What? he says, upside down. He gets annoyed if he has to sit up. Is that book too scary for you? he says, all elbows and red-faced, all the blood in his brain.

No, she says, reading a few more lines. I’m sick.

I’m never sick when I read, he says, unfurling himself back down.

She doesn’t answer him, which is sure to get him ticked. He’s so annoyed he says Mary’s sick! twice, in his special announcement monotone.

Her sister repeats it like a siren: Mary’s sick. Her other sister, still sulking, says Mary’s sick too, but not very loud. Mom says What? Don’t swallow your words.

Is it true? asks her sister, actually turning around. You’re lying.

She sticks out her tongue over her book, then pulls it in quick before her sister can catch it.

Mary’s sick, says her sister.

Okay, okay, says Dad, dragging his head off the window. Stop the car.

Her brother stomps on the brakes and her other brother falls onto the floor with his book.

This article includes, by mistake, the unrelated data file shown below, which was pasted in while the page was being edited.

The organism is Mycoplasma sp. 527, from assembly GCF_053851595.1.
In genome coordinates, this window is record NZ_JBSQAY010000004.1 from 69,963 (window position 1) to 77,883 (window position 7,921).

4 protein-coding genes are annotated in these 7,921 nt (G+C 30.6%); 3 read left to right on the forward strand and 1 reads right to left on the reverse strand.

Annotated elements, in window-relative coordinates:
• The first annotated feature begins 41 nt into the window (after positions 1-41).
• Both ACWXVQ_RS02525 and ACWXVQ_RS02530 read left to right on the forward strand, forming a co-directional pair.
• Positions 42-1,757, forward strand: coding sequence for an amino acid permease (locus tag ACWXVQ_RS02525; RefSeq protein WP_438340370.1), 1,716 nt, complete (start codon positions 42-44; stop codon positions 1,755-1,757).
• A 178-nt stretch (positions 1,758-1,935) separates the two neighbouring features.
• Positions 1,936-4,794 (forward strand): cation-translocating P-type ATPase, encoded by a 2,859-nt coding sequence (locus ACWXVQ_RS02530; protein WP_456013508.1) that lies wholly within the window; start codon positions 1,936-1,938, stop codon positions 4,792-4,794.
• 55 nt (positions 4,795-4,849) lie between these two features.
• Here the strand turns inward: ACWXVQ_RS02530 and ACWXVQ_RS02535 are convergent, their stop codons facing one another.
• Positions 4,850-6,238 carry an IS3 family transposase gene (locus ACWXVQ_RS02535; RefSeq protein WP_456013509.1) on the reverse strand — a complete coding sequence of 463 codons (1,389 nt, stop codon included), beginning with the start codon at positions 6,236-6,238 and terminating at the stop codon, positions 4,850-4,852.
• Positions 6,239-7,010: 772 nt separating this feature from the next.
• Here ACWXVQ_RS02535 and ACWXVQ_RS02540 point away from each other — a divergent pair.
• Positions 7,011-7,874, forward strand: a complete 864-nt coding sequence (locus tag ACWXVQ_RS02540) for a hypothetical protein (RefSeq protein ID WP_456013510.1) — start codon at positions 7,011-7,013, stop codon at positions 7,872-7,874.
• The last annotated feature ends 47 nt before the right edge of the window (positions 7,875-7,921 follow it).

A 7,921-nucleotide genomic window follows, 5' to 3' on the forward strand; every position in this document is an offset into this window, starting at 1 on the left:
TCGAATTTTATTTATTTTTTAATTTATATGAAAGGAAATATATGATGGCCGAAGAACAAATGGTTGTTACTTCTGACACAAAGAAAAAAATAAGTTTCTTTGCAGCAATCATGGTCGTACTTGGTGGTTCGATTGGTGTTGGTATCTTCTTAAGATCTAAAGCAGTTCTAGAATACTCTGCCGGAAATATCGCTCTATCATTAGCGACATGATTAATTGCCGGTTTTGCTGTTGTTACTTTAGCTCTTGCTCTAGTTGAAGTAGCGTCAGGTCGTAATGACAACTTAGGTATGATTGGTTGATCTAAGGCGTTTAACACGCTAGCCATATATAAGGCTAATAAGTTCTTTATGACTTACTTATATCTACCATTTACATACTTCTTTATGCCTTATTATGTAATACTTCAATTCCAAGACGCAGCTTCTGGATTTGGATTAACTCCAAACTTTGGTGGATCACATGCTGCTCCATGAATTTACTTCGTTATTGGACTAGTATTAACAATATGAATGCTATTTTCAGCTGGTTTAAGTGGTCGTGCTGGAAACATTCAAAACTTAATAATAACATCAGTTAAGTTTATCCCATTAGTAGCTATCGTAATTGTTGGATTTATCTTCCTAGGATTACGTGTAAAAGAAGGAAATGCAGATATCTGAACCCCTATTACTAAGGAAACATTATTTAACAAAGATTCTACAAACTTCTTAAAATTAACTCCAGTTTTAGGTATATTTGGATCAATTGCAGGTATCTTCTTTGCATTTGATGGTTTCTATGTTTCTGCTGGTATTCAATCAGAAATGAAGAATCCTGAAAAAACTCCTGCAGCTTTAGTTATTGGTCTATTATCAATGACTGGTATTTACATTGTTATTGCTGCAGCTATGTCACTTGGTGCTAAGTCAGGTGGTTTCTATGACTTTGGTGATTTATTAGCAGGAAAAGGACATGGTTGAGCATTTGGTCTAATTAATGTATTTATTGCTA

She gets whiplash but it’s not as bad as her stomach. She keeps her finger in her place and her eyes closed.  She opens them when she hears Dad peel out of the front seat and his door slam. At last the wheat stops waving when she looks.

Dad has trouble with the airlock. That’s what they call it: the double hinged back entry that needs a key to open it. Watching him struggle, she takes a long slow breath to keep down the nausea, then the bottom hatch bangs down. She scrambles out but by then, everybody’s out, standing around stretching in the tepid summer wheat-wavy air, the sun beating down and the breeze like an armpit’s. Enjoy, says Dad.

She’s dizzy. That’s the way you get in the back. By the time she touches her way around the car, her brother’s doing cat stretches, Dad’s lighting her mother’s next cigarette, her other brother’s tossing the keys in the air.

Her sister, seeing her gag, says, Well, vomit. Her other sister says, Yeah, vomit! Get it over with. Then everybody starts saying Vomit! And it turns into a chorus: Vomit! Vomit! Vomit!

Would they do this at the gas station? No.

Vomit! Vomit! Vomit!

Only her mother, smoking, doesn’t yell. She’s shaking her empty carton.

It’s not projectile.

Good job, says her brother. Yeah, says her sister, it’s about time. Way to go, says her other sister, disgusted, fanning herself with the door. Her other brother has already lost the keys and he and Mom and Dad go searching for them in the waving wheat.